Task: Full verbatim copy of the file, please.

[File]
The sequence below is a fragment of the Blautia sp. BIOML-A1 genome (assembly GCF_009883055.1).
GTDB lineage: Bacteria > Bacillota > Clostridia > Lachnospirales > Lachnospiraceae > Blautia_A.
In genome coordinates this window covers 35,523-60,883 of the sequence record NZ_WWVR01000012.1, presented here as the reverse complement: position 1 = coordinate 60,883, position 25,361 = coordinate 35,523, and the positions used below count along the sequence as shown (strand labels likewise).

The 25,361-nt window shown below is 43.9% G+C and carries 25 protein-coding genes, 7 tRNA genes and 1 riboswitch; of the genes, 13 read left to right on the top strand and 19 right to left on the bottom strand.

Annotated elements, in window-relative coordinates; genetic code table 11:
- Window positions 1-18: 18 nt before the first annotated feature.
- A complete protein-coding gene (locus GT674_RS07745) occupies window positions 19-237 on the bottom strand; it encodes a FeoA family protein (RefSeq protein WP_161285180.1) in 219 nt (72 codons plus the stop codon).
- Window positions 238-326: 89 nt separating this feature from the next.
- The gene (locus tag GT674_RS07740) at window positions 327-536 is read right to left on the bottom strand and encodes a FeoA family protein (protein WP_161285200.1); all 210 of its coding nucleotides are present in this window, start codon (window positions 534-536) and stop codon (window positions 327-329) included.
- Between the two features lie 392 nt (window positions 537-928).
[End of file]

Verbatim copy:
The sequence below is a fragment of the Blautia sp. BIOML-A1 genome (assembly GCF_009883055.1).
GTDB lineage: Bacteria > Bacillota > Clostridia > Lachnospirales > Lachnospiraceae > Blautia_A.
In genome coordinates this window covers 35,523-60,883 of the sequence record NZ_WWVR01000012.1, presented here as the reverse complement: position 1 = coordinate 60,883, position 25,361 = coordinate 35,523, and the positions used below count along the sequence as shown (strand labels likewise).

The 25,361-nt window shown below is 43.9% G+C and carries 25 protein-coding genes, 7 tRNA genes and 1 riboswitch; of the genes, 13 read left to right on the top strand and 19 right to left on the bottom strand.

Annotated elements, in window-relative coordinates; genetic code table 11:
- Window positions 1-18: 18 nt before the first annotated feature.
- A complete protein-coding gene (locus GT674_RS07745) occupies window positions 19-237 on the bottom strand; it encodes a FeoA family protein (RefSeq protein WP_161285180.1) in 219 nt (72 codons plus the stop codon).
- Window positions 238-326: 89 nt separating this feature from the next.
- The gene (locus tag GT674_RS07740) at window positions 327-536 is read right to left on the bottom strand and encodes a FeoA family protein (protein WP_161285200.1); all 210 of its coding nucleotides are present in this window, start codon (window positions 534-536) and stop codon (window positions 327-329) included.
- Between the two features lie 392 nt (window positions 537-928).